With the largest incoming freshman class in UC Berkeley history coming to campus this fall, the Residential Student Service Programs need to ensure that all students are guaranteed quality housing. Reports that the impending increase in the size of the student body might lead to a scarcity in campus housing is just unacceptable.
This year, 5,979 students submitted a Statement of Intent to Register to UC Berkeley — 614 more students than last year. RSSP spokesperson Marty Takimoto said that although the number could fluctuate, he anticipates that there will be 50 more students looking for on-campus housing this year than the typical occupancy in the residence halls allows.
To address the possible scarcity this year, like it has done in the past few years, RSSP has said that it may need to convert study lounges to four-person rooms and turn some double rooms into triples. With UC Berkeley having one of the costliest room and board rates in the nation, this possibility just isn’t up to the standards, considering students pay thousands of dollars each semester to live on campus. Because this is also not the first year RSSP has resorted to converting student lounges to make more room for students — albeit temporarily — the program needs to come up with a more permanent solution to handle an increase in student occupancy.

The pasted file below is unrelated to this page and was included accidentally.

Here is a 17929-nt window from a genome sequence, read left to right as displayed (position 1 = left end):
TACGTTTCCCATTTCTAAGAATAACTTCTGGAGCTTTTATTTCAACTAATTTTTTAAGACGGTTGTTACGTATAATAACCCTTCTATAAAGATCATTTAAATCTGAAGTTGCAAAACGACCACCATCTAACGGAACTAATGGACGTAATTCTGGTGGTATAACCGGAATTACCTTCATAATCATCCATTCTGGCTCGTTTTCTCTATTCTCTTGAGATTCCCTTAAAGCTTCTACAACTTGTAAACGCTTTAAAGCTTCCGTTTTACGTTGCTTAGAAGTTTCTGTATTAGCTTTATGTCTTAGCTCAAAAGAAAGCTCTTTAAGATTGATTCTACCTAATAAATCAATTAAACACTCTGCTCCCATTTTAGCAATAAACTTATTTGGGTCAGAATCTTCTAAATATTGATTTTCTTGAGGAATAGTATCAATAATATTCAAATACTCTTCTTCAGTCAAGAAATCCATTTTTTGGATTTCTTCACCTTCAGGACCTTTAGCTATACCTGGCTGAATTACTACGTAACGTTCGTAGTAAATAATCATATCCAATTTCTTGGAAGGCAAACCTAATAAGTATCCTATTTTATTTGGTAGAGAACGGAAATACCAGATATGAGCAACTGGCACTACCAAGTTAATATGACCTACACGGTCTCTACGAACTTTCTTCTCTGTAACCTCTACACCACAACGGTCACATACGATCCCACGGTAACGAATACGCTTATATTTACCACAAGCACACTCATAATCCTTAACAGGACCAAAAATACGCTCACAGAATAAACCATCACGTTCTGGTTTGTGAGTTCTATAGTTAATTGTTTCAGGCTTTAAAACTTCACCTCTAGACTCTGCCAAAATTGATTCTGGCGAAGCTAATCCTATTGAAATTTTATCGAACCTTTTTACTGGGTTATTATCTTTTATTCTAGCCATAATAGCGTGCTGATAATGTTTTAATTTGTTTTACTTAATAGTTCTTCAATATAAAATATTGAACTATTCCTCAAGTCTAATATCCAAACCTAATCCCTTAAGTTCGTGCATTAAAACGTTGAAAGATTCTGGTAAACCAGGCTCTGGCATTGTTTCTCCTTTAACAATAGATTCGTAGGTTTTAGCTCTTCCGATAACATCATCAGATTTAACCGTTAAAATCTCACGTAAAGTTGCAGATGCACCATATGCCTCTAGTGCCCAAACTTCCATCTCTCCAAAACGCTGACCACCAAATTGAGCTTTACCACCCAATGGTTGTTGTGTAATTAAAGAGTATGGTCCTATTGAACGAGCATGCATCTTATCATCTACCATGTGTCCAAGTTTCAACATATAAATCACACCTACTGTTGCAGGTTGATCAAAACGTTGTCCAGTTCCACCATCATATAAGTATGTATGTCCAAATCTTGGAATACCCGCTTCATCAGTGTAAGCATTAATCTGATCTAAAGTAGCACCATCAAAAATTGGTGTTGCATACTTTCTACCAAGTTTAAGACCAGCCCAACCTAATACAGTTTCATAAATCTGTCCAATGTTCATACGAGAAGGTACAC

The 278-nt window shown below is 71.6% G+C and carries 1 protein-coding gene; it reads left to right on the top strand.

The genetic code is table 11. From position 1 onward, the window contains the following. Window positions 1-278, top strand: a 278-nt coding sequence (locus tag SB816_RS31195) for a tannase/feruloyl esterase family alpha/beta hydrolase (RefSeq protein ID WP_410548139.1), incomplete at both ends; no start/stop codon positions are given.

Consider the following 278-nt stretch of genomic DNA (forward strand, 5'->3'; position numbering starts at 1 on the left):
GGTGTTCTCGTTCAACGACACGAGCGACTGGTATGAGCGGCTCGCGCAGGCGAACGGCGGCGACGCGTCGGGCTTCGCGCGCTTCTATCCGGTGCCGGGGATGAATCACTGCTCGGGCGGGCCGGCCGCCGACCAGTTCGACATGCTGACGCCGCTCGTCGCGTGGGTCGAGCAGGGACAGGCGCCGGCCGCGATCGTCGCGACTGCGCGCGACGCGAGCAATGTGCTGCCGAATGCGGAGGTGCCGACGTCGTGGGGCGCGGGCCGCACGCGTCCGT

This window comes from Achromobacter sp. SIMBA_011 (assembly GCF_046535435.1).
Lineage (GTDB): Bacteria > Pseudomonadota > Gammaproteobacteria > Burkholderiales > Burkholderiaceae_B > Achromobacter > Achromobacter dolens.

For example, the recently opened Maximino Martinez Commons could give priority to freshmen instead of second-year students or upperclassmen, like it currently does. Freshmen are often new to campus and don’t have the time or experience to explore off-campus housing options and should be given every chance possible to live on campus if they choose.
The campus admissions office should also work with RSSP to ensure that the program adheres to its policy ensuring housing for freshmen, transfer and extension students. The sooner the office communicates fluctuations in the student body to RSSP, the better.
If on-campus housing is not available, the campus should also work with off-campus private housing alternatives to provide incoming students with a variety of quality off-campus options. Having the campus vet and endorse other housing options could make students feel safer if they choose to forgo the crowded residence halls and live off-campus the first year they come to UC Berkeley.
RSSP says that converting floor lounges for students to live in is a temporary solution and that almost all students would be moved out of the lounges when regular rooms become available in the spring. This cannot even be a last-resort option, as it is not conducive to a comfortable living environment.